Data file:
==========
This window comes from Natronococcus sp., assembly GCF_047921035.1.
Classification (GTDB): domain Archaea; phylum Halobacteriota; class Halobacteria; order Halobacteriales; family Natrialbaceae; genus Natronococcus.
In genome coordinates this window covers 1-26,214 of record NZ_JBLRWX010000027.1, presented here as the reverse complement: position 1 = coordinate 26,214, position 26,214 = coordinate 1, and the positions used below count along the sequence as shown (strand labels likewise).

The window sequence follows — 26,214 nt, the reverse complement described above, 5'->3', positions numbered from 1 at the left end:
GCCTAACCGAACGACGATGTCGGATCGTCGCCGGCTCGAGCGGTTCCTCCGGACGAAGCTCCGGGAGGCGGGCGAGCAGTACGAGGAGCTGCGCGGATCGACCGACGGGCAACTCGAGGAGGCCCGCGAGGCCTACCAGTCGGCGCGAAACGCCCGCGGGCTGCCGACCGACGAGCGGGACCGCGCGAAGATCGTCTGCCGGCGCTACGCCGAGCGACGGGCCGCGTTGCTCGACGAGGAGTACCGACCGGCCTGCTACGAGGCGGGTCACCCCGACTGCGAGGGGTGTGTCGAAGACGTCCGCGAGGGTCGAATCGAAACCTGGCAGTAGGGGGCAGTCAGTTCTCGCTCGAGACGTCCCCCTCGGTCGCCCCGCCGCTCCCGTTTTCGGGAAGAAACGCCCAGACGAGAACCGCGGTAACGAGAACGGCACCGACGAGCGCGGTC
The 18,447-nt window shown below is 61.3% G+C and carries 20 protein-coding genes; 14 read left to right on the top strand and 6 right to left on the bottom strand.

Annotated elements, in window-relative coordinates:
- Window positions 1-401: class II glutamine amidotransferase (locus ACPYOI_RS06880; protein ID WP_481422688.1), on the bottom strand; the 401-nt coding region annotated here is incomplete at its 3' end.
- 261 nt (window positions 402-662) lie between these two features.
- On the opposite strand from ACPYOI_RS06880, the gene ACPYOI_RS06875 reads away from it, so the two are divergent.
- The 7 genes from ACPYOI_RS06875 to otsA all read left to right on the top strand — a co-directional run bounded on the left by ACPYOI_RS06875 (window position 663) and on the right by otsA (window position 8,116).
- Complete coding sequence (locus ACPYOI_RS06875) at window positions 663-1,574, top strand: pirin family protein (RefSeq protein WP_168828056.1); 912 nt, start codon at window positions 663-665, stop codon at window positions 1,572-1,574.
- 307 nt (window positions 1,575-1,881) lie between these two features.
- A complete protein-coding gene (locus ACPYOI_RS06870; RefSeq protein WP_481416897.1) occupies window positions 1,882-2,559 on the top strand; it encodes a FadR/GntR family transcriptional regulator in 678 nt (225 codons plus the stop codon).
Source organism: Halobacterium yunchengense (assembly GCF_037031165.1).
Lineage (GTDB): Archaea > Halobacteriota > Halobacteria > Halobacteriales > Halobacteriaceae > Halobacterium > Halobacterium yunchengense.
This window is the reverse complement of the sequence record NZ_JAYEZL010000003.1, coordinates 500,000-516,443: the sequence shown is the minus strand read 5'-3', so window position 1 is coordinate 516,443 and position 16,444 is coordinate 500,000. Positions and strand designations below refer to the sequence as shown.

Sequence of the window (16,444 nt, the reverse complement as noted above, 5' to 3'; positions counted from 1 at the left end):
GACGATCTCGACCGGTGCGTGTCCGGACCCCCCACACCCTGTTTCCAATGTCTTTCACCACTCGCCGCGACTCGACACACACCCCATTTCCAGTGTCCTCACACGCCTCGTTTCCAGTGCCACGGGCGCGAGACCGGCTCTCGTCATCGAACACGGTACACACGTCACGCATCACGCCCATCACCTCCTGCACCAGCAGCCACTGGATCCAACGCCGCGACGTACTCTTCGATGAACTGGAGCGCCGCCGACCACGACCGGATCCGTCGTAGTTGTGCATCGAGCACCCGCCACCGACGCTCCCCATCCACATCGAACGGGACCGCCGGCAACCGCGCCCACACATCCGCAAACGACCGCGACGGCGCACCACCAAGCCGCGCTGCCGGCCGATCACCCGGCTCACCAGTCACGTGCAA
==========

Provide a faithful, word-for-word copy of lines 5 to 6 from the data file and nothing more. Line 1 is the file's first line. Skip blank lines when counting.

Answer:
GCCTAACCGAACGACGATGTCGGATCGTCGCCGGCTCGAGCGGTTCCTCCGGACGAAGCTCCGGGAGGCGGGCGAGCAGTACGAGGAGCTGCGCGGATCGACCGACGGGCAACTCGAGGAGGCCCGCGAGGCCTACCAGTCGGCGCGAAACGCCCGCGGGCTGCCGACCGACGAGCGGGACCGCGCGAAGATCGTCTGCCGGCGCTACGCCGAGCGACGGGCCGCGTTGCTCGACGAGGAGTACCGACCGGCCTGCTACGAGGCGGGTCACCCCGACTGCGAGGGGTGTGTCGAAGACGTCCGCGAGGGTCGAATCGAAACCTGGCAGTAGGGGGCAGTCAGTTCTCGCTCGAGACGTCCCCCTCGGTCGCCCCGCCGCTCCCGTTTTCGGGAAGAAACGCCCAGACGAGAACCGCGGTAACGAGAACGGCACCGACGAGCGCGGTC
The 18,447-nt window shown below is 61.3% G+C and carries 20 protein-coding genes; 14 read left to right on the top strand and 6 right to left on the bottom strand.